Exploring Data Driven Parametric Synthesis2009Ingår i: Proceedings of Fonetik 2009: The XXIIth Swedish Phonetics Conference / [ed] Peter Branderud, Hartmut Traunmüller, Stockholm, Sweden: Stockholm University, 2009, s. 86-91Konferensbidrag (Övrigt vetenskapligt)
    Abstract [en]

    This paper describes our work on building aformant synthesis system based on both rule generated and database driven methods. Three parametric synthesis systems are discussed: our traditional rule based system, a speaker adapted system, and finally a gesture system.The gesture system is a further development of the adapted system in that it includes concatenated formant gestures from a data-driven unit library. The systems are evaluated technically, comparing the formant tracks with an analysed test corpus. The gesture system results in a 25% error reduction in the formant frequencies due to the inclusion of the stored gestures. Finally, a perceptual evaluation shows a clear advantage in naturalness for the gesture system compared to both the traditional system and the speaker adapted system.

  • 229.
    Carlson, Rolf
    et al.
    KTH, Skolan för datavetenskap och kommunikation (CSC), Tal, musik och hörsel, TMH, Tal-kommunikation.
    Gustafson, Kjell
    KTH, Skolan för datavetenskap och kommunikation (CSC), Tal, musik och hörsel, TMH, Tal-kommunikation.
    Strangert, E.
    Synthesising disfluencies in a dialogue system2009Ingår i: Nordic Prosody: Proccedings of the Xth Conference / [ed] Vainio, M., Aulanko, R., Aaltonen, O., Frankfurt am Main: Peter Lang Publishing Group, 2009Konferensbidrag (Refereegranskat)
  • 230.
    Carlson, Rolf
    et al.
    KTH, Skolan för datavetenskap och kommunikation (CSC), Tal, musik och hörsel, TMH, Tal-kommunikation.
    Gustafson, Kjell
    KTH, Skolan för datavetenskap och kommunikation (CSC), Tal, musik och hörsel, TMH, Tal-kommunikation.
    Strangert, Eva
    Cues for Hesitation in Speech Synthesis2006Ingår i: INTERSPEECH 2006 AND 9TH INTERNATIONAL CONFERENCE ON SPOKEN LANGUAGE PROCESSING, BAIXAS: ISCA-INST SPEECH COMMUNICATION ASSOC , 2006, s. 1300-1303Konferensbidrag (Refereegranskat)
    Abstract [en]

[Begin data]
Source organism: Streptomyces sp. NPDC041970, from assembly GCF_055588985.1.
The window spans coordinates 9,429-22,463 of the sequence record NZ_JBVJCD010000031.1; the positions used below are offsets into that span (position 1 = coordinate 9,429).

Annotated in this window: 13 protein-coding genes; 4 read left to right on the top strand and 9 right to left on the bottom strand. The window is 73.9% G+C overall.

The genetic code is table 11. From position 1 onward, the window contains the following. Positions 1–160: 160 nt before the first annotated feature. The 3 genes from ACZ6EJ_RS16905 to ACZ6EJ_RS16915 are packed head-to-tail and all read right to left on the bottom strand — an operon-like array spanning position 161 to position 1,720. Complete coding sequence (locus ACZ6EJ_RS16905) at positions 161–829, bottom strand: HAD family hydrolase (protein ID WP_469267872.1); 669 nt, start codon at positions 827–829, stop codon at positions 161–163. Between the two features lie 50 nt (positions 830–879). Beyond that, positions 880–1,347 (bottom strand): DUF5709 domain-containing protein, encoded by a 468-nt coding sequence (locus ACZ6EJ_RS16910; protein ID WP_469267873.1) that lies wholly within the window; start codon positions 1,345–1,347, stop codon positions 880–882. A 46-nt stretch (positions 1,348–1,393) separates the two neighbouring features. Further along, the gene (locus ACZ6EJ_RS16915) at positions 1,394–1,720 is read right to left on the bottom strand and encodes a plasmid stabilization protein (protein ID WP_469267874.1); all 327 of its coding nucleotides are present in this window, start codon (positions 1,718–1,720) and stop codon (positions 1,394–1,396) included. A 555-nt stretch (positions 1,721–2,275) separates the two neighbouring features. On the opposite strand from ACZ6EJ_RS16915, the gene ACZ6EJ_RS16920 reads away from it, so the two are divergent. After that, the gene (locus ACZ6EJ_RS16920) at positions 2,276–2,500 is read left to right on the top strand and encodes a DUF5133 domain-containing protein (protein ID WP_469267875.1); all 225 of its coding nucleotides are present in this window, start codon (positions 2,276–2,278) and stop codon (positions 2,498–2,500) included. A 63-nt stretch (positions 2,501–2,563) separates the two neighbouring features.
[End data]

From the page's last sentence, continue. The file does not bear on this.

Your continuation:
The current study investigates acoustic correlates to perceived hesitation based on previous work showing that pause duration and final lengthening both contribute to the perception of hesitation. It is the total duration increase that is the valid cue rather than the contribution by either factor. The present experiment using speech synthesis was designed to evaluate F0 slope and presence vs. absence of creaky voice before the inserted hesitation in addition to durational cues. The manipulations occurred in two syntactic positions, within a phrase and between two phrases, respectively. The results showed that in addition to durational increase, variation of both F0 slope and creaky voice had perceptual effects, although to a much lesser degree. The results have a bearing on efforts to model spontaneous speech including disfluencies, to be explored, for example, in spoken dialogue systems.

  • 231.
    Carlson, Rolf
    et al.
    KTH, Skolan för datavetenskap och kommunikation (CSC), Tal, musik och hörsel, TMH, Tal-kommunikation.
    Gustafson, Kjell
    KTH, Skolan för datavetenskap och kommunikation (CSC), Tal, musik och hörsel, TMH, Tal-kommunikation.
    Strangert, Eva
    Umeå University.
    Prosodic Cues for Hesitation2006Ingår i: Working Papers 52: Proceedings from Fonetik 2006 / [ed] Gilbert Ambrazaitis, Susanne Schötz, Lund: Lund University , 2006, Vol. 52, s. 21-24Konferensbidrag (Övrigt vetenskapligt)
    Abstract [en]

    In our efforts to model spontaneous speech for use in, for example, spoken dialogue systems, a series of experiments have been conducted in order to investigate correlates to perceived hesitation. Previous work has shown that it is the total duration increase that is the valid cuerather than the contribution by either of the two factors pause duration and final lengthening. In the present experiment we explored the effects of F0 slope variation and the presence vs. absence of creaky voice in addition to durational cues, using synthetic stimuli. The results showed that variation of both F0 slope and creaky voice did have perceptual effects, but to amuch lesser degree than the durational increase.

  • 232.
    Carlson, Rolf
    et al.
    KTH, Skolan för datavetenskap och kommunikation (CSC), Tal, musik och hörsel, TMH, Tal-kommunikation.
    Gustafsson, Kjell
    KTH, Skolan för datavetenskap och kommunikation (CSC), Tal, musik och hörsel, TMH, Tal-kommunikation.
    Strangert, Eva
    Umeå University.
    Modelling hesitation for synthesis of spontaneous speech2006Ingår i: Proceedings of Speech Prosody 2006 / [ed] R. Hoffmann, H. Mixdorff, Dresden, 2006Konferensbidrag (Refereegranskat)
    Abstract [en]